Document - Turkey: Memorandum to the Turkish Government
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Memorandum to the Turkish Government
After elections in July last year, the government restated its commitment to further legislative reform and advancing guarantees of human rights and freedoms. Amnesty International welcomes this statement of intent and recognizes the steps taken by the previous government to improve human rights standards in Turkey. However, in 2007 human rights suffered a regression. Violations of human rights increased and measures to combat them remained insufficient. Amnesty International believes that the current government must take action on the following issues, in accordance with the recommendations below, in order to achieve lasting, substantive improvements. In addition to implementing current legal reforms, urgent legislative reform must be adopted and the opportunity of the drafting of a new constitution to advance the protection of fundamental rights and freedoms for all must not be missed.
Torture, ill-treatment and impunity
Amnesty International is pleased that the current government has restated its policy of “zero tolerance for torture”. Advances were made by the previous government. The Turkish Penal Code, updated in 2005, increased the penalties for torture and ill-treatment and increased the statute of limitations. Measures to protect those in detention were introduced. Undoubtedly as a result of this, the numbers of cases of torture and ill-treatment in official places of detention have fallen.
The decision of the Supreme Court of Appeals in the case of Birtan Altınbaş also represents a legal landmark after countless delays in a trial lasting nine years. Four police officers will now finally be punished for the death under torture of Birtan Altınbaş while in custody in Ankara in 1991. The fact that the sentences have been approved represents an important judgment in the fight against impunity.
In addition to these advances, however, there have also been setbacks. In prosecutions of torture and ill-treatment, independent medical reports have rarely been accepted by courts and the decision to set up a judicial police force, required under the Code of Criminal Procedures, has not been implemented. June 2006 revisions to the Law to Fight Terrorism allowed a delay of 24 hours in a detainee’s right to legal counsel. The law also gave security forces the right to use lethal force “directly and unhesitatingly” in operations against “terrorist organizations”.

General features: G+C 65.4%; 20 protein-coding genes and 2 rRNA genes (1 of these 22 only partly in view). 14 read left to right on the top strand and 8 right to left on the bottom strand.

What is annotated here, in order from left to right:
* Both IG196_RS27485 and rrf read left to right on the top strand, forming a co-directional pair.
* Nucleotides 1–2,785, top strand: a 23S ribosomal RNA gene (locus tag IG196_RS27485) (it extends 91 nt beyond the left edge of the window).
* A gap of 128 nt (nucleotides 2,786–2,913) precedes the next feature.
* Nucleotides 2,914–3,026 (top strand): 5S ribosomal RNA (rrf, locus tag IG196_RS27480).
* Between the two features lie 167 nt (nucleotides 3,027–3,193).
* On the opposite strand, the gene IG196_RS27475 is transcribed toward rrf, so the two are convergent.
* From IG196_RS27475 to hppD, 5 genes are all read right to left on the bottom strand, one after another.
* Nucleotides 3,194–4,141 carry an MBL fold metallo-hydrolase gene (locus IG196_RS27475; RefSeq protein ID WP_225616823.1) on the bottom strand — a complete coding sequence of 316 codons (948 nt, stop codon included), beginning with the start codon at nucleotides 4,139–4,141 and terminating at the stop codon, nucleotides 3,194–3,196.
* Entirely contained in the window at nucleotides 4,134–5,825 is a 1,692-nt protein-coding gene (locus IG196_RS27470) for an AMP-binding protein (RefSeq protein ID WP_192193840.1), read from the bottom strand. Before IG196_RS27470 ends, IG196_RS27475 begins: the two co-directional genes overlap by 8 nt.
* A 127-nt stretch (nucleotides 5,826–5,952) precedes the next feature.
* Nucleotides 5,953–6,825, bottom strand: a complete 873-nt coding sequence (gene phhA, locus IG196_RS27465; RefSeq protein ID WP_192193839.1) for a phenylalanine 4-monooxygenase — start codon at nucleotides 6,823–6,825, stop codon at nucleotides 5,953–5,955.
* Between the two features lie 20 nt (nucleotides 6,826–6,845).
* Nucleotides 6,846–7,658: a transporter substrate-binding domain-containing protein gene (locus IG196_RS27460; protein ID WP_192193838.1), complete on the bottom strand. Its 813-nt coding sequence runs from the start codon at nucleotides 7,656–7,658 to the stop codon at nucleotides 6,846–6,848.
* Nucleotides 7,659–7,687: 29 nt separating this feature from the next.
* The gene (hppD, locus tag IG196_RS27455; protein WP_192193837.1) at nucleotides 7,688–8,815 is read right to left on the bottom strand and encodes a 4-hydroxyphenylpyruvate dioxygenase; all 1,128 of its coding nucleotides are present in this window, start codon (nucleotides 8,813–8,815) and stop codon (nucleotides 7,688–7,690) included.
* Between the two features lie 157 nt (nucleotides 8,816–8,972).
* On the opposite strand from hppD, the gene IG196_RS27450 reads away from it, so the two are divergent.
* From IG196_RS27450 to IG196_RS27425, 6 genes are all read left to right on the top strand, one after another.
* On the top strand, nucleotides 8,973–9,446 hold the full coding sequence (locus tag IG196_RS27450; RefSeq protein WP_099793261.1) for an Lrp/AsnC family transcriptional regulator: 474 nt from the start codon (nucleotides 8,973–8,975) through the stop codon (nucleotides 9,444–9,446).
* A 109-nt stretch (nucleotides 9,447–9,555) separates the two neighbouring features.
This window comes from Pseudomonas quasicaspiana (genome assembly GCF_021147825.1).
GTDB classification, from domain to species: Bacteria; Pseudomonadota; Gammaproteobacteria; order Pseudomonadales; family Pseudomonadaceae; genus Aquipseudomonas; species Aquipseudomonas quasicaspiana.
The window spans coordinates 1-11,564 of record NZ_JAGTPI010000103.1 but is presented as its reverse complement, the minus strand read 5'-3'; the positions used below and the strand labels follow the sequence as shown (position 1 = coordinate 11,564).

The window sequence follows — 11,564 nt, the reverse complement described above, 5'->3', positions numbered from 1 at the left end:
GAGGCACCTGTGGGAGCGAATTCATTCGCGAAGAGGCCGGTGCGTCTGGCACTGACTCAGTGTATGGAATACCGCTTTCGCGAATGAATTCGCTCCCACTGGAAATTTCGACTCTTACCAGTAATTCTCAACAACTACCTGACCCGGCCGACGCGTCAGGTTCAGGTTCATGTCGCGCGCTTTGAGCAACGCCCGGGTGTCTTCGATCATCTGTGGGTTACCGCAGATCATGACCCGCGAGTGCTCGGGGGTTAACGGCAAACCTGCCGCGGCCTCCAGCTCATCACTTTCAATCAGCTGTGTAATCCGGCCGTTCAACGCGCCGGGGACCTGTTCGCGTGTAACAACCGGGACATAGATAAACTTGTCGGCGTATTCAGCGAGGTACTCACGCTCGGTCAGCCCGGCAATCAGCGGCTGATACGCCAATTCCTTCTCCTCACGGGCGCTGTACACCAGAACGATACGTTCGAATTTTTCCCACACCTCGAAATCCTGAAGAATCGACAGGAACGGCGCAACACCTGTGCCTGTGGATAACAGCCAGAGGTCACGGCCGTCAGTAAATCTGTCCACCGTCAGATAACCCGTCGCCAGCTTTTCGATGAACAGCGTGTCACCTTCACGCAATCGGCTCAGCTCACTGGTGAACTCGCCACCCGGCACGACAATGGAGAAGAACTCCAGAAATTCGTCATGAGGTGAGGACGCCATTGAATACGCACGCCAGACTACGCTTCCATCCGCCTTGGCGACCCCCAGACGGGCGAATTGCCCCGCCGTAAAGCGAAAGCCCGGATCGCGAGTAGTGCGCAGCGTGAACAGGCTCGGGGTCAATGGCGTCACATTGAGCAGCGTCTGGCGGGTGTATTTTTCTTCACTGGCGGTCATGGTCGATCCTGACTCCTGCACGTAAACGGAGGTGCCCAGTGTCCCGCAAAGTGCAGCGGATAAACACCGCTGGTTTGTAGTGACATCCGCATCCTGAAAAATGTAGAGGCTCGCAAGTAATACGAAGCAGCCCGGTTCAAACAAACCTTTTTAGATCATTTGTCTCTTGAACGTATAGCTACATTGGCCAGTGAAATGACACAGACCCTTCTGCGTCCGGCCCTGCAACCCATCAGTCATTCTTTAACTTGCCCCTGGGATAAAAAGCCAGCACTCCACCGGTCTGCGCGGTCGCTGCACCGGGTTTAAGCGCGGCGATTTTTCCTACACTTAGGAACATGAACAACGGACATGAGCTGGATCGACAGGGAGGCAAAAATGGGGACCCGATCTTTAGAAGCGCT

Likewise, in June 2007 amendments to the Law on Powers and Duties of Police that gave police widespread powers of stop and search, additionally gave police increased authority in the use of lethal weapons. The law allows police officers to shoot escaping suspects in the event that a warning to stop is not obeyed. While the law requires that use of weapons be proportional, required proportionality in the use of lethal weapons in the law is descriptive rather than prescriptive. The law as it currently stands does not meet international standards on the use of firearms by law enforcement officers.
Despite the overall reduction in the number of cases of torture or other ill-treatment reported in police custody, instances of torture or other ill-treatment outside official places of detention, at demonstrations, in prisons and during prisoner transfer continued. There has been a lack of independent and effective investigation of allegations and in too many cases prosecutions of those responsible have not followed.
Muammer Öz has told Amnesty International that on 29 July 2007 he was subjected to ill-treatment by police. Muammer Öz, a lawyer, was in the district of Moda in Istanbul with family members when he was approached by police officers and asked for his identity card. He was beaten by two police officers on the street and then in a police car while being taken to the police station. A medical examination was conducted in the presence of police and did not record the fact that his nose was broken, although this was noted in a subsequent independent medical report. Muammer Öz issued a complaint with the assistance of the Istanbul Bar Association. Initially, the Istanbul Governor’s Office refused permission for either an administrative inquiry or a criminal inquiry into the conduct of the police officers and a statement released by the Istanbul Security Directorate stated that Muammer Öz sustained his injuries when he fell in an attempt to escape from the police. Despite this, a case has now been opened against the two police officers involved.